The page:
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Tenant Fees Bill at a glance

Wednesday 01 November 2017

The Government has published a Draft Tenant Fees Bill which raises unprecedented questions for the future of the industry and brings all agencies, large and small, to a fork in the road.

The Bill seeks to reduce costs to tenants by banning landlords and their agents from requiring any payments from tenants as a condition of granting, renewing or continuing a tenancy with the exception of rent, a refundable tenancy deposit, a refundable holding deposit and tenant default fees (for things like lost keys or late rent payments). The Bill bans landlords and agents from requiring tenants to secure and pay for services from any third party.


Of particular note, Clause 22 indicates that the ban will not be retrospective so tenant fees including those for renewals and check outs relating to tenancies which were in existence before the ban comes into force, will still be payable. 

Clause 20 indicates the ban will not apply to either company lets or other non-Housing Act tenancies.

At a glance:

Tenancy deposit

In the Queen's Speech the maximum tenancy deposit was limited to four weeks' rent. We made the case repeatedly face to face and in writing that the cap for this needed to be increased to six weeks and we are pleased that the Government has listened to us on this point. 

Holdings Deposits

In order to remove a property from the market, landlords and agents are permitted to charge a refundable holding deposit of no more than one week’s rent. The holding deposit must be returned within 15 days if the landlord or agent decides not to take forward the tenancy.

However. landlord or letting agents do not have to refund a holding deposit if:

  • a tenant does not have the right to rent property under the Immigration Act
  • or if the tenant provides false or misleading information (ie failed referencing checks)
  • or if the tenant decides not to enter into the agreement (changes their mind) or fails to take all reasonable steps to enter into a tenancy agreement (deliberately drags their feet).

The holding deposit for the successful tenant can then form part of either the first month’s rent or the tenancy deposit.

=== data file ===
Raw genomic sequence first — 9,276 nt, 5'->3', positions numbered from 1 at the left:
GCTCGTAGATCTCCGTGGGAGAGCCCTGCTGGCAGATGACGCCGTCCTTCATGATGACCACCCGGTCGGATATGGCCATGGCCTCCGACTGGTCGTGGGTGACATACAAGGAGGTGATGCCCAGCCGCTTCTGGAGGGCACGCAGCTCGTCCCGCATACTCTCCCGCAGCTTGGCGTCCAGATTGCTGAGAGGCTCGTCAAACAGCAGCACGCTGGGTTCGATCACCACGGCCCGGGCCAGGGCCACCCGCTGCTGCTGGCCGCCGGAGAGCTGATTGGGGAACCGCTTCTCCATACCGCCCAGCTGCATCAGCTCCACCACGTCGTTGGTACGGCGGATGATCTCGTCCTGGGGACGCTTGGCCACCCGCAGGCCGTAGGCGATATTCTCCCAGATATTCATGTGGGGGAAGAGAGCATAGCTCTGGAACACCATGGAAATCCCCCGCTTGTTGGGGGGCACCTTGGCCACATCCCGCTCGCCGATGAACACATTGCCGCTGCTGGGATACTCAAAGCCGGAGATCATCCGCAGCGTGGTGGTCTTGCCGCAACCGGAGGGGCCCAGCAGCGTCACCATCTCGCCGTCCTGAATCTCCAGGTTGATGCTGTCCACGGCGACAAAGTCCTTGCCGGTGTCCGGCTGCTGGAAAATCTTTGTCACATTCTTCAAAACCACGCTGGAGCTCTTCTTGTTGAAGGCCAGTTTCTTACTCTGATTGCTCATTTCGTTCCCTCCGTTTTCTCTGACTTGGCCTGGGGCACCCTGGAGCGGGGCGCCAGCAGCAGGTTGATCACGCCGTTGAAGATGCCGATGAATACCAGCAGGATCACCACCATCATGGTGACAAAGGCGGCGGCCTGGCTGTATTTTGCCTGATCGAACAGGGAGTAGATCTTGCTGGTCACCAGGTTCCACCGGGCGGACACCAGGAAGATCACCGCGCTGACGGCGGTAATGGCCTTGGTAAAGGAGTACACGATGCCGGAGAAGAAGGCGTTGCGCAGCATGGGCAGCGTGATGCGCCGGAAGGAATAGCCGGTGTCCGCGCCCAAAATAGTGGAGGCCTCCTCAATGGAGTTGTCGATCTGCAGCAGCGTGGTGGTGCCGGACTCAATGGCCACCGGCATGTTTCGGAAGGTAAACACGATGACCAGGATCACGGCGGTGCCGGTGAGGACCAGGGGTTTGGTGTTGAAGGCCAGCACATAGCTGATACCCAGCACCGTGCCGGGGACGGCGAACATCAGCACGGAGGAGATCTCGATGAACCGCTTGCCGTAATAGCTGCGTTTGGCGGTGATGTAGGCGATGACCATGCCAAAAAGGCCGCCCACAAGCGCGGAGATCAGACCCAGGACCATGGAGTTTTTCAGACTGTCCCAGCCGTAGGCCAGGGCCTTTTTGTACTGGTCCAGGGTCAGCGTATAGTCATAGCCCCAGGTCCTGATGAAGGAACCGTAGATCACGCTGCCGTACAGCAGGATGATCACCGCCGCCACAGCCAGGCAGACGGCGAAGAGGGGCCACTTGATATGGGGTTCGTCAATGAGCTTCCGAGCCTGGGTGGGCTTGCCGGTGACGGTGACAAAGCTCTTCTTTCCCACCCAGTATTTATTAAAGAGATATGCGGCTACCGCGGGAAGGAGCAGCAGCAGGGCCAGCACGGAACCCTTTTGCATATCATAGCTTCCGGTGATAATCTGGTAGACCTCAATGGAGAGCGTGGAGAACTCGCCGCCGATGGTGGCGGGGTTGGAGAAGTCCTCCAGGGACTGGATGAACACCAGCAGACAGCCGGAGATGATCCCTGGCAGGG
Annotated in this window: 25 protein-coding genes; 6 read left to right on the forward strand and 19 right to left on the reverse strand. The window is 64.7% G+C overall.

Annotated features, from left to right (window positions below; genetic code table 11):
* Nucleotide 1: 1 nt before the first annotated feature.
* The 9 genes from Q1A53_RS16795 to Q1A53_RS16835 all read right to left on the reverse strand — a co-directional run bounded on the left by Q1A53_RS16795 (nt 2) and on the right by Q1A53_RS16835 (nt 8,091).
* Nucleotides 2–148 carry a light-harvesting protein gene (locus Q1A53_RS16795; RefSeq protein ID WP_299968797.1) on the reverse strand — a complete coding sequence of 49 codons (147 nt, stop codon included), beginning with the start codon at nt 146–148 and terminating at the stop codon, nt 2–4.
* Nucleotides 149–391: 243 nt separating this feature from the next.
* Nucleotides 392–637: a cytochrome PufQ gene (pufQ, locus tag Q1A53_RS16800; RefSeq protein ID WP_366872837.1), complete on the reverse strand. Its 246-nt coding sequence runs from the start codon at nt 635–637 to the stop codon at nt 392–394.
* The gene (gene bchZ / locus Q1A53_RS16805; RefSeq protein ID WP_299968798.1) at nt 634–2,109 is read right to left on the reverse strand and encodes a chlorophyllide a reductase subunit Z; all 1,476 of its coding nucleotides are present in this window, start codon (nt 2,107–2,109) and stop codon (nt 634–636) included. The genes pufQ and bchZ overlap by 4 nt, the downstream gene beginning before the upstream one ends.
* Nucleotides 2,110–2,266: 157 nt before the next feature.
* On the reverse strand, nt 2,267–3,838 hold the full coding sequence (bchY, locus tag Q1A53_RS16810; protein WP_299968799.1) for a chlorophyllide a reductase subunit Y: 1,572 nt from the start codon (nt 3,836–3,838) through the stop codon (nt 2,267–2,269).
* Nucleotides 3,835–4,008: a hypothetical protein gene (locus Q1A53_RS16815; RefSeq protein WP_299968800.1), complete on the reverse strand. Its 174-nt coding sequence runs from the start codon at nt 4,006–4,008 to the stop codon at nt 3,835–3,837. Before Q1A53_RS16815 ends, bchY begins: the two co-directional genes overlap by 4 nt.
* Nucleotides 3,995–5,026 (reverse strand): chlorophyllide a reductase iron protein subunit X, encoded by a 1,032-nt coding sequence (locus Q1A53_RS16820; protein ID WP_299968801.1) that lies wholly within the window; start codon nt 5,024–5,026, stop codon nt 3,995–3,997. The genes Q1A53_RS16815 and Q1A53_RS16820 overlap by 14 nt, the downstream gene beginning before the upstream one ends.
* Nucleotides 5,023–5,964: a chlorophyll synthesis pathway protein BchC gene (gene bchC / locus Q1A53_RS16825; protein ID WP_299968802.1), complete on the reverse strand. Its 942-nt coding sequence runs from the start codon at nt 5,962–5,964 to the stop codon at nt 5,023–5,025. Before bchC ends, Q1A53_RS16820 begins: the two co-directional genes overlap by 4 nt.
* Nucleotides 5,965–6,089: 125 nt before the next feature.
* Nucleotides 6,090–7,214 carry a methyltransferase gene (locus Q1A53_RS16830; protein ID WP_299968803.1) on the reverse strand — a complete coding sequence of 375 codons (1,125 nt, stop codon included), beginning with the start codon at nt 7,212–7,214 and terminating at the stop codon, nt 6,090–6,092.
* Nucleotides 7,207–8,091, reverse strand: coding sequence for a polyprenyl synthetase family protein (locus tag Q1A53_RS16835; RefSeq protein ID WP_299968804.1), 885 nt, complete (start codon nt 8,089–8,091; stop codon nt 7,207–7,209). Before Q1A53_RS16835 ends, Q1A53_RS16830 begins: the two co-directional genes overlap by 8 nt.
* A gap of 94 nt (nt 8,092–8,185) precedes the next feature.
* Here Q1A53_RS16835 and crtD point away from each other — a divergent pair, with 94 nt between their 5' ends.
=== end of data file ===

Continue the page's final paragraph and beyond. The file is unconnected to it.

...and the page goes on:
Enforcement and penalties

Trading Standards can impose fines of up to £5,000 on landlords or their letting agent if it's beyond reasonable doubt that a tenant has been required to make a prohibited payment, or if the landlord or agent has failed to return a holding deposit. However, this fine can be increased to anything up to £30,000 as an alternative to prosecution for repeat offenders. There will be a right of appeal to the First-Tier Tribunal. 

Display of fees

Amends have been made to Consumer Rights Act 2015 to extend provisions on display of fees in offices and on websites. Fees, Client Money Protection and redress scheme memberships will need to be displayed on the property portals. 

Commenting on the Bill, ARLA Chief Executive, David Cox said:

”We have discussed the proposal to ban letting agents fees with government ministers and officials many times since the announcement. Having now seen the Draft Bill, it is essential that during its passage through Parliament, this legislation is shaped to make it fair to consumers, while supporting businesses to carry out the work necessary to create and maintain successful tenancies; including legal requirements such as Right to Rent checks.

We are very pleased to see that government has listened to our call and increased maximum security deposits from four to six weeks and are encouraged that it appears those tenants who wish to break their contract will have to cover the legitimate costs of finding a new tenant.”

The legislation is still in draft form, ensure that you use the ARLA Propertymark toolkit to support your dialogue with your constituency MP. This is vital to ensure that MPs are fully aware of the arguments and evidence before they vote on the legislation. This is the time for agents to explain the necessity of fees and the consequences to tenants of a ban.